14. 14. The system of claim 11, wherein the irrigation flow includes a variable intermitted duration.
  15. 15. The system of claim 14, wherein the variable intermitted duration is controlled using an upper predetermined temperature threshold and a lower predetermined temperature threshold.
  16. 16. The system of claim 15, wherein the upper predetermined temperature threshold ranges from about 50 degrees Celsius to about 70 degrees Celsius.
  17. 17. The system of claim 14, wherein the lower predetermined temperature threshold ranges from about 37 degrees Celsius to about 45 degrees Celsius.
  18. 18. A method of irrigating biological tissue comprising:
    providing an irrigated catheter ablation system including an irrigated ablation catheter assembly, a fluid source connected to the catheter assembly, an energy source connected to the catheter assembly, and an irrigation temperature control mechanism in communication with the fluid source and energy source, wherein the irrigated ablation catheter assembly includes a catheter shaft having a proximal end and a distal end, and an irrigated electrode having a proximal portion with a proximal end, a distal portion with a distal end, an outer body portion including an outer surface, an inner cavity defined within the outer body portion, and at least one passageway that extends from the inner cavity to the outer surface of the electrode;
    presetting or establishing a temperature threshold for the irrigated catheter ablation system that regulates irrigation fluid flow from the passageway of the catheter assembly;
    positioning the irrigated electrode of the irrigated ablation catheter assembly in operative range with respect to a target location;
    applying energy from the energy source to the target location through the irrigated electrode;
    obtaining or collecting temperature measurements from a thermal sensor disposed within the irrigated electrode;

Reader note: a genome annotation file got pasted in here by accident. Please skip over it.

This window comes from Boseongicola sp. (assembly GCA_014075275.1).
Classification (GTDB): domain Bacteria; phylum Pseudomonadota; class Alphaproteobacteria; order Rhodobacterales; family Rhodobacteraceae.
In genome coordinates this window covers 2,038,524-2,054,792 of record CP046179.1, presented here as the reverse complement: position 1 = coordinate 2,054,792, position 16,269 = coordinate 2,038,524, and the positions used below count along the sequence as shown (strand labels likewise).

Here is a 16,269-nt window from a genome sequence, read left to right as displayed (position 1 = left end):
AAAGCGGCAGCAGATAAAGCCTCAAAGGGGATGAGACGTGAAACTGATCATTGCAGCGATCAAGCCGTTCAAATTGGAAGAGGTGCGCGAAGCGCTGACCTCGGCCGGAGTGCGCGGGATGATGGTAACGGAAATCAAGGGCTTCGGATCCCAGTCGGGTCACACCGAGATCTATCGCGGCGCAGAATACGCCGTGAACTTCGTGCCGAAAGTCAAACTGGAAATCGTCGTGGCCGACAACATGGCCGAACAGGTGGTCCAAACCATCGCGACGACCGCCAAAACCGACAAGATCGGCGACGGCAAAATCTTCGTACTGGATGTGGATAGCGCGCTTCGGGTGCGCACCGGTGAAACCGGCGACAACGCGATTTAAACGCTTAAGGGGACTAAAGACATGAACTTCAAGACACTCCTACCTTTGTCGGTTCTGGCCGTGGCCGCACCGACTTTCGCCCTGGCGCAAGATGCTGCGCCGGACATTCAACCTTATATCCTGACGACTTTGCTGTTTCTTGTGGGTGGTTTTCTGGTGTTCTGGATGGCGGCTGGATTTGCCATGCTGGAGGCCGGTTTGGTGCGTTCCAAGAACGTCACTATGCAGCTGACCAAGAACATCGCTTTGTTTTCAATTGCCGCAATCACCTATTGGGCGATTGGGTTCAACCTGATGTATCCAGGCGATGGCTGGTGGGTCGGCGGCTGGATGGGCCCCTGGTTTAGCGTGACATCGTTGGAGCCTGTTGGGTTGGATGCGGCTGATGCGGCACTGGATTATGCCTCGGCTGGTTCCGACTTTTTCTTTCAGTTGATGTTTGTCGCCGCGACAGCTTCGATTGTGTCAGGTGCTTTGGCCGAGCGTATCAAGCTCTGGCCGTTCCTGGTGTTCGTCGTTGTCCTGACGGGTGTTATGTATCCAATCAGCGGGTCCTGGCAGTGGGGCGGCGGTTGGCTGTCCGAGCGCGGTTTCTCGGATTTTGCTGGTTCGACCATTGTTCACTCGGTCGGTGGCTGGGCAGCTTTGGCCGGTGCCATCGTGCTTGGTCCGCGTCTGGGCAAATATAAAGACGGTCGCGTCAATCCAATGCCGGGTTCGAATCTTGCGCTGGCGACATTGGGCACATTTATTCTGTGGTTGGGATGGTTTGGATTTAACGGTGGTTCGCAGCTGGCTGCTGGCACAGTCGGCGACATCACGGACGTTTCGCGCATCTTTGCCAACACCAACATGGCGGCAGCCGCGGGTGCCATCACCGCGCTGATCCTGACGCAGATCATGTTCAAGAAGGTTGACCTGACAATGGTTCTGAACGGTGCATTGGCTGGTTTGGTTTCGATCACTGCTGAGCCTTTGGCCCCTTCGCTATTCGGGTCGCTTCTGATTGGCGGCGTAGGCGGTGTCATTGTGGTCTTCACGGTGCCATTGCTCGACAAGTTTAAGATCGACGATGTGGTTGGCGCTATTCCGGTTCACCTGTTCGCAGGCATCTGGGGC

irrigating the ablation electrode forming an irrigation flow through the passageway of the electrode;
    completing the application of energy to the target location to form at least a portion of an ablation lesion.
  19. 19. The method of claim 18, further comprising:
    collecting the temperature measurements of the irrigated electrode until the measurements reach an established or predetermined lower temperature threshold;
    discontinuing the irrigation flow through the passageway of the electrode;
    collecting temperature measurements from a thermal sensor disposed within the irrigated electrode until the electrode reach a predetermined upper temperature threshold as indicated by the temperature measurements indicating irrigation is needed;
    irrigating the ablation electrode to provide an irrigation flow through the passageway of the electrode;
    repeating the steps of collecting temperature measurements, discontinuing the irrigation flow, collecting temperature measurements and in response irrigating the ablation electrode until the ablation is complete.
  20. 20. The method of claim 18, wherein the irrigation flow includes a delayed irrigation flow.
  21. 21. The method of claim 20, wherein the irrigation flow is initiated after a fixed delay.
  22. 22. The method of claim 21, wherein the fixed delay ranges from about 10 to about 30 seconds after the applying of energy is started.
  23. 23. The method of claim 20, wherein the irrigation flow includes a variable delay such that the irrigation is initiated when the electrode temperature reaches an upper temperature threshold.
  24. 24. The method of claim 23, wherein the upper temperature threshold ranges from about 50 degrees Celsius to about 70 degrees Celsius.
  25. 25. The method of claim 19, wherein the lower temperature threshold ranges from about 37 degrees Celsius to about 45 degrees Celsius.
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US20170273739A1 (en) 2017-09-28 application